Earlier this week, I had the opportunity to give a talk on strengths to an amazing group of people. I spoke at the Job Seekers’ Garden Club of St. Louis career event. The Job Seekers’ Garden Club started as a networking group last year when many people lost their jobs. Now they are a 501(c)(3) nonprofit and they bring together job seekers, recruiters, and connectors in the St. Louis metro area. Their mission is to get people back to the careers they love. It was an honor to be part of this mission and to share my thoughts as well as some well-known research findings on the importance of identifying and developing our strengths.
As I prepared for the talk, I thought a lot about how I have learned to use my strengths better. There is one example that ALWAYS comes to my mind and I shared it with this group, as well.
The example is, funny enough, about public speaking.
I like that example because it is so relevant to so many people. For some reason, so many of us consider public speaking to be a weakness. Maybe it is because we so easily start comparing ourselves to other people. And it is easy to see great public speakers everywhere! Or maybe it’s because public speaking is a situation that makes us feel uncomfortable or nervous. Either way, so many of us consider it something that we are not very good at and don’t enjoy doing, a weakness.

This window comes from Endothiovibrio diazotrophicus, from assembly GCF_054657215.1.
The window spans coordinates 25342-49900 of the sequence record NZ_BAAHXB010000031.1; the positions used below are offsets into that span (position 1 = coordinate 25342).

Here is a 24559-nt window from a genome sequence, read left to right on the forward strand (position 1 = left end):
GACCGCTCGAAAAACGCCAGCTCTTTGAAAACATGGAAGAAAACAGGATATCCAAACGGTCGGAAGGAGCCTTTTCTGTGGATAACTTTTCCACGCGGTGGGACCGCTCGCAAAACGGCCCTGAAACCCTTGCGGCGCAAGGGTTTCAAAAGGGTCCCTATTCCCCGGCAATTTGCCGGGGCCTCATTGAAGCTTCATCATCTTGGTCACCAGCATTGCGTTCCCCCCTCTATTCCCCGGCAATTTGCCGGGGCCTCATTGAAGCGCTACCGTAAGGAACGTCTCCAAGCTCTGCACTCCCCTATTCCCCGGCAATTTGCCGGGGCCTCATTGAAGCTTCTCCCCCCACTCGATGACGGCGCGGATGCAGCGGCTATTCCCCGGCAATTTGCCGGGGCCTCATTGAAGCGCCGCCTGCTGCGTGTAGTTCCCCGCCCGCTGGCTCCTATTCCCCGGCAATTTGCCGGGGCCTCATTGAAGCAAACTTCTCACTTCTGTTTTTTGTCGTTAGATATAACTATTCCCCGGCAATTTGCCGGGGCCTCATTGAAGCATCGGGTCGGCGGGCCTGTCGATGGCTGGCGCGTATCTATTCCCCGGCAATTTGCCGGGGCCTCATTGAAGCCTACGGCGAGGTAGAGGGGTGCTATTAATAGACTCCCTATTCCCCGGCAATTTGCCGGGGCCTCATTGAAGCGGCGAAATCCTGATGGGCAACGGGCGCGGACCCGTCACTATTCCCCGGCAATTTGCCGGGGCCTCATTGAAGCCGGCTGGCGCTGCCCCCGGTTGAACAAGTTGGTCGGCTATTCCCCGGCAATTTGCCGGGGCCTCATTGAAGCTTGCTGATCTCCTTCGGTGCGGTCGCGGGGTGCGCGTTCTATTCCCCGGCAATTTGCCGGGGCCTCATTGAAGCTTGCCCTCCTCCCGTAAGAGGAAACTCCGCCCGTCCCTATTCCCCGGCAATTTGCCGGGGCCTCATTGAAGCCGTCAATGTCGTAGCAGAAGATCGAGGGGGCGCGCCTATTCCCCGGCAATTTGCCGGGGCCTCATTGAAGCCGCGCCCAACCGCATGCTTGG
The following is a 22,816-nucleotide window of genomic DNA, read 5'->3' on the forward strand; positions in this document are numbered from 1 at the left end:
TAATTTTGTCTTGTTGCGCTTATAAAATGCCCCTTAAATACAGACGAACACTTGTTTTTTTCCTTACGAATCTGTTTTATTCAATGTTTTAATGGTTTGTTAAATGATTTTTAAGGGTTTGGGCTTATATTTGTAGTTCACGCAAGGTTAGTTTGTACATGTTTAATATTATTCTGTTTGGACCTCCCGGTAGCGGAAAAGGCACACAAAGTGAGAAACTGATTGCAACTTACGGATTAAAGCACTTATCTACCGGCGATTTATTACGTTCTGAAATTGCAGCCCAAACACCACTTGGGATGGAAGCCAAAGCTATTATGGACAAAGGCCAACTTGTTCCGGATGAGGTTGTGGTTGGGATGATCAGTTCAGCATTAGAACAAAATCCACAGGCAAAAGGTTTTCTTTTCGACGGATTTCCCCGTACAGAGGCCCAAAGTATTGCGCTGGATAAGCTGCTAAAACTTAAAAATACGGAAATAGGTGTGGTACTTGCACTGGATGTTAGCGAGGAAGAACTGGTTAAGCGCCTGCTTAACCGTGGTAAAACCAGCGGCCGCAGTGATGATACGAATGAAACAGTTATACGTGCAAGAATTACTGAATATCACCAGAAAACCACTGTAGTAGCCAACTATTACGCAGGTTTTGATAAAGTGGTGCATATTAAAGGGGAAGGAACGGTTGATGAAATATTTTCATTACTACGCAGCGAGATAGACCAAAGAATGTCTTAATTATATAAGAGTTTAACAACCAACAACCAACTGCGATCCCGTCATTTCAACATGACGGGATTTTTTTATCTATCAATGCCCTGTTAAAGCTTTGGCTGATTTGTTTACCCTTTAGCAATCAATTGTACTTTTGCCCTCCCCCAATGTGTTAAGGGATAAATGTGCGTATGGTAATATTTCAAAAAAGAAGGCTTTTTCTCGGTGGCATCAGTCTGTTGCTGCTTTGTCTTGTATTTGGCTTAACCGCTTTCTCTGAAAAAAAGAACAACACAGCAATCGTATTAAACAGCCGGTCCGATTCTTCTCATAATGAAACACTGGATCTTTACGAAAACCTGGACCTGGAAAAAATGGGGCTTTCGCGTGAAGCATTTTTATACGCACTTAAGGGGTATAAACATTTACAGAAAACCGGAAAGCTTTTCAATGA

When we consider something to be a weakness, what most of us will do is practice. Perhaps we look for more opportunities to do public speaking, perhaps we take classes on body language, or perhaps we rehearse in front of our family. Practicing of course helps and eventually we become better. However, if we still see public speaking as a weakness, we probably won’t enjoy the situation much and our results are average.
Therefore, it can be helpful to turn to our strengths. For example, if you find it easy to connect with people and understand their emotions, use your Social Intelligence to build a connection with your audience. Or if you love making others laugh, use your Humor to make the presentation more amusing to your audience AND to yourself.
When we shift our focus on using our strengths, things become easier, more fun, and our results change. We are no longer focusing on something we perceive a weakness because using our strengths makes us feel engaged and energized. Our strengths make us the best versions of ourselves.
Can you think of a situation that you have turned around by focusing on your strengths?